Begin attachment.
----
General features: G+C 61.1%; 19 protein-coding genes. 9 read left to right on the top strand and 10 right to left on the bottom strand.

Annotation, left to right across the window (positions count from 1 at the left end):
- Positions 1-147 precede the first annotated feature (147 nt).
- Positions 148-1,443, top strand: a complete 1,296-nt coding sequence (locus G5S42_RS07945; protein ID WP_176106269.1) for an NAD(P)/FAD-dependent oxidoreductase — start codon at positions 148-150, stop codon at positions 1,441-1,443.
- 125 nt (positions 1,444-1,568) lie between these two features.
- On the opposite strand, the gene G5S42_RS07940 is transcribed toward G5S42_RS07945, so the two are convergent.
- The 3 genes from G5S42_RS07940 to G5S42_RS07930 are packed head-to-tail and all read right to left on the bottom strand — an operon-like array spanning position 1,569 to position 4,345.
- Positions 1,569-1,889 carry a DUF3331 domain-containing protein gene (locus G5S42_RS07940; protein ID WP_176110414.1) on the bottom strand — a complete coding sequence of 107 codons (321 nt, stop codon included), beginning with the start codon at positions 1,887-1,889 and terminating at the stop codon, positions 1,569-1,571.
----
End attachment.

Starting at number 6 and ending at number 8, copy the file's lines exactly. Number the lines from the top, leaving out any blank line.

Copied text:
- On the opposite strand, the gene G5S42_RS07940 is transcribed toward G5S42_RS07945, so the two are convergent.
- The 3 genes from G5S42_RS07940 to G5S42_RS07930 are packed head-to-tail and all read right to left on the bottom strand — an operon-like array spanning position 1,569 to position 4,345.
- Positions 1,569-1,889 carry a DUF3331 domain-containing protein gene (locus G5S42_RS07940; protein ID WP_176110414.1) on the bottom strand — a complete coding sequence of 107 codons (321 nt, stop codon included), beginning with the start codon at positions 1,887-1,889 and terminating at the stop codon, positions 1,569-1,571.